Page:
I came out as transgender in my post-baccalaureate years. I grew up in California and was enjoying my time in college at Boulder. Although I had been severely bullied in middle school, there were never any problems for me in the adult world.
Discrimination was not something I thought really existed because I had not seen it.
Blissfully discovering my new self, I began my social transition. I was finally coming into myself when my premed advisor told me succinctly that I needed to find the closet I had just come out of and get right back in.
The thought of crawling back into my old closet was pure insanity, or so I thought. It was not until two more instances where physicians told me that “you look too gay” and that I needed to “tone it down” that the seriousness of the situation set it. I climbed back into my closet, tossed out all of my men’s clothes, and replaced them with women’s clothes. I remember going to Express the day before my white coat ceremony trying to find something that was not “too gay.”
The façade did not last long. It was too hard to be someone else every day. Looking in the mirror and seeing what was looking back at me made me cringe. I spend hours trying to find the perfect balance between feminine and masculine. Trying for the unisex look was somewhat acceptable. After the first year of medical school, I went full butch. I let the whole school think that I was a lesbian. It was so much easier than explaining I was trans. I began to see what discrimination meant. My medical school was in the Midwest.
Being a hidden transman in a lesbian costume was a massive daily struggle. Medical school is not easy, and the added LGBTQ stress was a weight. When it came time to enter the Match with my mediocre grades and USMLE score, I was posed with the question, “Do you want to disclose your LGBTQ identity to your programs?” I did not mention it in my personal statement because I was afraid of not finding a match.
All of my activities were LGBTQ related, but I remained silent about the biggest part of myself in the most important part of my application. It had not helped that my photo had been critiqued as being too “masculine.” I had been advised to shove myself back further into my closet.
Because my application was only just mediocre, I was advised to apply to programs that might be willing to accept me. Unfortunately, many of these places are located in conservative areas. Even now, people advise me to apply to places where I know I would be unsafe living and where I know the institution would probably not want me.
And here we have the point of the article and the real question.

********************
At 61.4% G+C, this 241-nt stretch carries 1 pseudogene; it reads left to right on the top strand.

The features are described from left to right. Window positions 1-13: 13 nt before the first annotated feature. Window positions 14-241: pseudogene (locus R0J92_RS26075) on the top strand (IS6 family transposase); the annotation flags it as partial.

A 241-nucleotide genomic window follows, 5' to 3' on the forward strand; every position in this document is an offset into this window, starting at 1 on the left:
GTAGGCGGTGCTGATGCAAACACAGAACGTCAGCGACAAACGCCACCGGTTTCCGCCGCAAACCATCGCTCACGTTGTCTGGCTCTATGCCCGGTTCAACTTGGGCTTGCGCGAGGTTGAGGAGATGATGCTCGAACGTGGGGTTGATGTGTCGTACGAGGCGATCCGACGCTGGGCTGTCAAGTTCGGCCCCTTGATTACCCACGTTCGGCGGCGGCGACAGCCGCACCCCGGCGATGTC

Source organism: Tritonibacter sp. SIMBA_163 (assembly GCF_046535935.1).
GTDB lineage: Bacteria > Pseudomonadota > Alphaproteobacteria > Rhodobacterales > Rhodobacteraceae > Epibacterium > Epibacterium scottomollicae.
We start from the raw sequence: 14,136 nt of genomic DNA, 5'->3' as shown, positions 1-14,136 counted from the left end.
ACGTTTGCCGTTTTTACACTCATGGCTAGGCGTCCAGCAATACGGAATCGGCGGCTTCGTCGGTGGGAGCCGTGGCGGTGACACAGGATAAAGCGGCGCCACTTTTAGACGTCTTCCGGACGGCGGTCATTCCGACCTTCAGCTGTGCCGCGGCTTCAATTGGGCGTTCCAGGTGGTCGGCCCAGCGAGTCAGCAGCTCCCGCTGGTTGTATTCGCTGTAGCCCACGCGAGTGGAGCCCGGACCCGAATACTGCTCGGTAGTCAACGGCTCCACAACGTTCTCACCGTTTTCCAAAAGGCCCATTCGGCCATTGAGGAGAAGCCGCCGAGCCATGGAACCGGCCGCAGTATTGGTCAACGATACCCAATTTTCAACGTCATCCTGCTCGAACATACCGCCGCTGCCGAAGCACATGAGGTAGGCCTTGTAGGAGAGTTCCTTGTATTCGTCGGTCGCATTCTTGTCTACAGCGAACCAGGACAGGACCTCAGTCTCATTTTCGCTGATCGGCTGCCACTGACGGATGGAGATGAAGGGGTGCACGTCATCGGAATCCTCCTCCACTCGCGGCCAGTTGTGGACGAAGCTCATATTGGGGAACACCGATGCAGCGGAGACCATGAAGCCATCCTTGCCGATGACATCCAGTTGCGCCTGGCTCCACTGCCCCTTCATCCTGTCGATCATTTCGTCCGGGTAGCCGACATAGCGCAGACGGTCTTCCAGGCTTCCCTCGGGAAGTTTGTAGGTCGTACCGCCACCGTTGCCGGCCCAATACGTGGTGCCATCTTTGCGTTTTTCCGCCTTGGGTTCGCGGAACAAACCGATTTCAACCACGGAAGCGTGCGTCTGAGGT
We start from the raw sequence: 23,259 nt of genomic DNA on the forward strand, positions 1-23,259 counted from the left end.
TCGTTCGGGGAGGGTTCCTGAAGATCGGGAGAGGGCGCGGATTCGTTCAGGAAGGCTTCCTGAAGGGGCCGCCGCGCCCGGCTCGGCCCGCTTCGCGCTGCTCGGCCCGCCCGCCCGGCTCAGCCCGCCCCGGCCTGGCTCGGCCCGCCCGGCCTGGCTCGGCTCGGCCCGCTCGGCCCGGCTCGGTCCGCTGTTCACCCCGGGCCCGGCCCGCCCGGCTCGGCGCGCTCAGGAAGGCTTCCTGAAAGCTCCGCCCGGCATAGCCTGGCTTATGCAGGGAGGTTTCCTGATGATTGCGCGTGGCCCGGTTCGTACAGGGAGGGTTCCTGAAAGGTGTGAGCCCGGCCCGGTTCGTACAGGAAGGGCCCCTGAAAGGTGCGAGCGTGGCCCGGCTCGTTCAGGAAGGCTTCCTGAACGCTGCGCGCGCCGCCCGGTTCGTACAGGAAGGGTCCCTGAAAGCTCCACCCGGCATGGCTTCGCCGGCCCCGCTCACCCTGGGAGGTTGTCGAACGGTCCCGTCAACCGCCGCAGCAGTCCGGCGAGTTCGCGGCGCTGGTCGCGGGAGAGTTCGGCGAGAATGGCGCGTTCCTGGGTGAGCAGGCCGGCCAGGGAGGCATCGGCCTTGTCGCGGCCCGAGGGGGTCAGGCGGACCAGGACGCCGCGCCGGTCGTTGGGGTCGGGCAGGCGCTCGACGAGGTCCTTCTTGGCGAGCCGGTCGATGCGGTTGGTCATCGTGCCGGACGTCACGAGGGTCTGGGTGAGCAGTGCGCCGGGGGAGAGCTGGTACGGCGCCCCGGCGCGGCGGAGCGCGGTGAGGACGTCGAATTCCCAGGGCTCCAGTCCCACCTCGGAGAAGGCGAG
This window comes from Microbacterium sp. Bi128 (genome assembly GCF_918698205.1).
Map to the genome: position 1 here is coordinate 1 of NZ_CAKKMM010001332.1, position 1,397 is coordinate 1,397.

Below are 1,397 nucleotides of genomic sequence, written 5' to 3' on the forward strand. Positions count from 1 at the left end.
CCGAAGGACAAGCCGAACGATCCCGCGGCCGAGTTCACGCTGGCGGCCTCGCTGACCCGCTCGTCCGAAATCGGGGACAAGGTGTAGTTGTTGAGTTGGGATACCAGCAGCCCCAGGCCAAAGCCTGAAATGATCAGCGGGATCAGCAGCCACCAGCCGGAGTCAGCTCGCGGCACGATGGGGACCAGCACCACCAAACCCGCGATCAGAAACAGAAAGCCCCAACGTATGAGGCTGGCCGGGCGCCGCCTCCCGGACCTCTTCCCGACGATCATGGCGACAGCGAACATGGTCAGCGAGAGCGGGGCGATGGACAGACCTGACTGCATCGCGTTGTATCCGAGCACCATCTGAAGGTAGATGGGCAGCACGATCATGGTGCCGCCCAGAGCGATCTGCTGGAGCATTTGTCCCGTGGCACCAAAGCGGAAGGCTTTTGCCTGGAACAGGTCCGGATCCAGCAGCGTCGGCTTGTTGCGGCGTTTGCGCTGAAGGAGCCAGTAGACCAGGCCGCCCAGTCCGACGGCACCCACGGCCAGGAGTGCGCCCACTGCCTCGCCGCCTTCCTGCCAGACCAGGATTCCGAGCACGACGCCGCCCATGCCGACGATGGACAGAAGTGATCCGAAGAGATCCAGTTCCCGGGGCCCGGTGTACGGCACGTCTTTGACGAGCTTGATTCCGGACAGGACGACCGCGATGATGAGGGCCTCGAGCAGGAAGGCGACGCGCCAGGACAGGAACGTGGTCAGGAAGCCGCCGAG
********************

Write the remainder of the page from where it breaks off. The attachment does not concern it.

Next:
Where do the mediocre trans and visibly queer people go to residency?
Residency is a highly competitive process, and it is only getting worse. If you are in the top 10 percent of your class, you can certainly apply to UCSF, which is a Mecca for the LGBTQ population.
But for people like me, who are not exceptional, where do we turn? Do we choose a less competitive specialty? Now that I have fully transitioned, people tell me to go “stealth,” which means hide that I am trans and take everything off my application that might give me away. Besides having that feel like a whole different type of closet, it is nearly impossible. I have published papers in my deadname, and there is no way to change that. I have training verification letters in my deadname, and I cannot seem to have some of those changed either.
Right now, I am standing out of the closet, and the door has been padlocked shut. What a luxury to be able to apply to residency in a state that is less competitive and not have to worry if I will be harmed if I try and live there. An even bigger luxury would be the thought that a conservative institution would even consider allowing me into their residency program.
What a privilege to be able to apply wherever I want with only my credentials being considered.
What a privilege not to have to worry about my LGBTQ status affecting my application process.
But that is not reality, and I am not alone. This begs the question. What are we going to do to change things? How are we going to equalize the playing field? And I think it is going to come down to the institutions that are in “safe” places to reconsider their application practices and perhaps consider some applicants who might not have the luxury of applying in less desirable areas.
Miles McIntosh is a physician.
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